& the slipper still fits

A Costume Drama girl’s guide to adaptation adoration

PART 1 : So you're a newbie

Are you a newbie to the whole costume drama scene? Do you have a friend you want to introduce to the fandom, but don’t know where to start? Have you seen a few, but still don’t get the terminology or “rules”? Well, I’m here to make sure it’s not nearly as so big or scary or confusing. Because nothing as wonderful and costume dramas and adaptations should be big, scary, or confusing.

Let’s start with Costume Drama’s definition. There really are three definitions, or "levels" might be a better way to explain. And to make things even more confusing, most fans have their own particular definitions based on their likes and dislikes. But we’ll start with the basics:

Level 1: It’s called costume drama – Which means, above all, there are breath-taking costumes in the production. This is the central thread that really ties the costume drama fandom together. Thus, most costume drama blogs are not about the stories, or the actors, or reviews, but about admiring and dissecting the gowns and clothing worn. Therefore, you can say anything with elaborate costumes can be considered a costume drama, including: films such as Black Swan and Robin Hood, shows like Merlin and Mad Men, Rogers and Hammerstein musicals, and fantasy films.

Level 2: It’s about a historical time period/literary subject – This is generally what people mean when they say they love costume dramas. Most that are included in this category are adaptations of classic novels either produced by the BBC or a major studio. A great example is the many adaptations of Bronte’s Jane Eyre. There are four versions made by the BBC and over five made by major motion picture companies; all are considered costume dramas at this level. Additionally, films like Becoming Jane and Bright Star would fall under level 2 because it is about the life of a literary/historical figure.

Level 3: It’s all BBC all the time – The final level of costume drama is considered a very hardcore streamlining of what costume drama can be. Put simply, if it wasn’t produced by the BBC, and about a literary or historical figure, it’s not a costume drama. Likewise, this would make all costume dramas a mini-series. And, to be fair, when people use the term costume drama, they are often talking about a BBC production. But it is a very flawed definition, and so most fans of costume drama are not so fanatic as level 3; for example, under this definition the 1995 version of Pride and Prejudice would be considered a costume drama, but the 2005 version with Keira Knightley would not.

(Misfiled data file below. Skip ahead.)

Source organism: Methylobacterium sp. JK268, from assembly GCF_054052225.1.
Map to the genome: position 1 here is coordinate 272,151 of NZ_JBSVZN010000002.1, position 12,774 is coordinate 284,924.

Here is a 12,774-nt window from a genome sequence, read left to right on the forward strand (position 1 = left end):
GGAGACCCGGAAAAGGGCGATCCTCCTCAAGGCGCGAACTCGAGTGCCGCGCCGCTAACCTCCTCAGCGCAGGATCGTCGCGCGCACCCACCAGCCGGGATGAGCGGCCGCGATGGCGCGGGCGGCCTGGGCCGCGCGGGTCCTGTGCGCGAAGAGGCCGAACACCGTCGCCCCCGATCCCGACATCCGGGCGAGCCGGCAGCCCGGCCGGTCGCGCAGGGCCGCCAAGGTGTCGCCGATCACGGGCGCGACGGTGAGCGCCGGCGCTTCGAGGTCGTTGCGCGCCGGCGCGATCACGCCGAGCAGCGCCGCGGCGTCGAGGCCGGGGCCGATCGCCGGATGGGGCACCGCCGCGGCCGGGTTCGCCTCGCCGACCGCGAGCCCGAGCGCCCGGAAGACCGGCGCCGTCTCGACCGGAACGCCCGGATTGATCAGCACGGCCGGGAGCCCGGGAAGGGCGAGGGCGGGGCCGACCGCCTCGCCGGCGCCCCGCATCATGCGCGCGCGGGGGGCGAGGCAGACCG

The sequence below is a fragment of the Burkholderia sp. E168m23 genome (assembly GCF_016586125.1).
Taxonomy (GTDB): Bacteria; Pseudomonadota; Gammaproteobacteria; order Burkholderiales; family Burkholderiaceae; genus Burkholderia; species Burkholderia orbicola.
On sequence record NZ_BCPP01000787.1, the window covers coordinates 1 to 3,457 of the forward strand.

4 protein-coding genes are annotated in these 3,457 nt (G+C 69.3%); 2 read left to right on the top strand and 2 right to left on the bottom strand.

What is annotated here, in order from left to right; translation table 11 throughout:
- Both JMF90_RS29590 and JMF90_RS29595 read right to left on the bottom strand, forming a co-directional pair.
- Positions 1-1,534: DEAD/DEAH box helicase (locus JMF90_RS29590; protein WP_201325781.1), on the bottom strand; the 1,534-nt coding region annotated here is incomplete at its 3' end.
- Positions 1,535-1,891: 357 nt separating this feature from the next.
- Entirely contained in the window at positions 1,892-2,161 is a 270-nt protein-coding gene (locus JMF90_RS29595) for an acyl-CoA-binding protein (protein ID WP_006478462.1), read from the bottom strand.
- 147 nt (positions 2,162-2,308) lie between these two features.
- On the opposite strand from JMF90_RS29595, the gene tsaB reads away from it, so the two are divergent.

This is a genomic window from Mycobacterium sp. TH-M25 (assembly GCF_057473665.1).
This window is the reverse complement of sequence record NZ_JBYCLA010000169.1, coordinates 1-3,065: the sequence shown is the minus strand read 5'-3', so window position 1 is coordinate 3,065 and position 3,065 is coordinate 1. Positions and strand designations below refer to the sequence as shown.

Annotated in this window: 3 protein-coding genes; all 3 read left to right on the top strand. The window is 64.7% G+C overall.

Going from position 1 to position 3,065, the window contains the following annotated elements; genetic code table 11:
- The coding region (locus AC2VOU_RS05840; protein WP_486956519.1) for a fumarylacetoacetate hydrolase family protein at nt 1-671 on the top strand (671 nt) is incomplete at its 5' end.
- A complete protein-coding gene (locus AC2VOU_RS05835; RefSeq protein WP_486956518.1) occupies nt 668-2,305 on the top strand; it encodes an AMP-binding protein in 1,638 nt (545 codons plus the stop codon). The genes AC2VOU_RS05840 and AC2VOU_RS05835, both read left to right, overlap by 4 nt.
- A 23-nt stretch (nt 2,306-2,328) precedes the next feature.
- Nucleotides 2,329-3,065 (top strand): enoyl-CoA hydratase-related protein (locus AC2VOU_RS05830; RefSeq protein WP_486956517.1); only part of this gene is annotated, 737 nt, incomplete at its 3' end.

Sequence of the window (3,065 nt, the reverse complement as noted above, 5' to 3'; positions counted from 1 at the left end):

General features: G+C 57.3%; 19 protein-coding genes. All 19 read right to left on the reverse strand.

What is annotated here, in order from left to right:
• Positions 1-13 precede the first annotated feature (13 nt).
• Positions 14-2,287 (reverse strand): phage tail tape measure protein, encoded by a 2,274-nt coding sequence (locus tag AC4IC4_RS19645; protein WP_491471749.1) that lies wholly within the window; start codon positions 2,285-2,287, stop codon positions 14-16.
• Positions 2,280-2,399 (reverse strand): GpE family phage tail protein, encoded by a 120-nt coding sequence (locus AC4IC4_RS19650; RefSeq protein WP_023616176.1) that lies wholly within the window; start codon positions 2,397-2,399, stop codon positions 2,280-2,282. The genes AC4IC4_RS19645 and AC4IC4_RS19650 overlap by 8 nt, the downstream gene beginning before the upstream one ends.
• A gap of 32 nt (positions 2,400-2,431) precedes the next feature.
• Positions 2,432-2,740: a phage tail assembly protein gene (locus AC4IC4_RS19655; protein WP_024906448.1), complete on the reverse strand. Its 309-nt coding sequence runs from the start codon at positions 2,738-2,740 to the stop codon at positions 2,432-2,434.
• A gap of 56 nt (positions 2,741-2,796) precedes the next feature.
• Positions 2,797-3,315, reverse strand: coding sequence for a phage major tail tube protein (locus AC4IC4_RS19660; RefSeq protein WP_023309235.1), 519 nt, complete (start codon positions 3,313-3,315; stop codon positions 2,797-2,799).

On most community forums or blogs, the writers and community members stick within the range of level 2. (To be exact, it’s more like level 3 with their favorite big budget movies included.) Why are these definitions important? Well, really, they’re not, but if you’re just starting out, these distinctions can help you sound like an old salt fast; and can help you understand some of the general themes that communities have – why the 1995 version of Pride and Prejudice is considered the seminal example of costume drama, for instance.

Looking to get a friend interested in costume drama? The above definitions can also help you navigate where to start your friend on their costume drama journey. Did they love Gosford Park, but swear they could never stand a costume drama? Well, you can politely nudge that Gosford Park can be considered a costume drama(level 1), and if they love it, they’ll probably like Dowton Abbey (level 3). Too much mini-series for them? Think about showing them Easy Virtue (level 1). Not enough? Upstairs-Downstairs (level 3) could be their cup of tea.

And that’s the basics. Remember, when watching costume dramas, it’s all about what you enjoy. And if it’s with your favorite actors, that’s even better.

Now that we have our definitions, what’s the next step? Well, recommending/watching some costume drama of course! Watch for Part 2: Start at the very Beginning, it’s a very good place to start.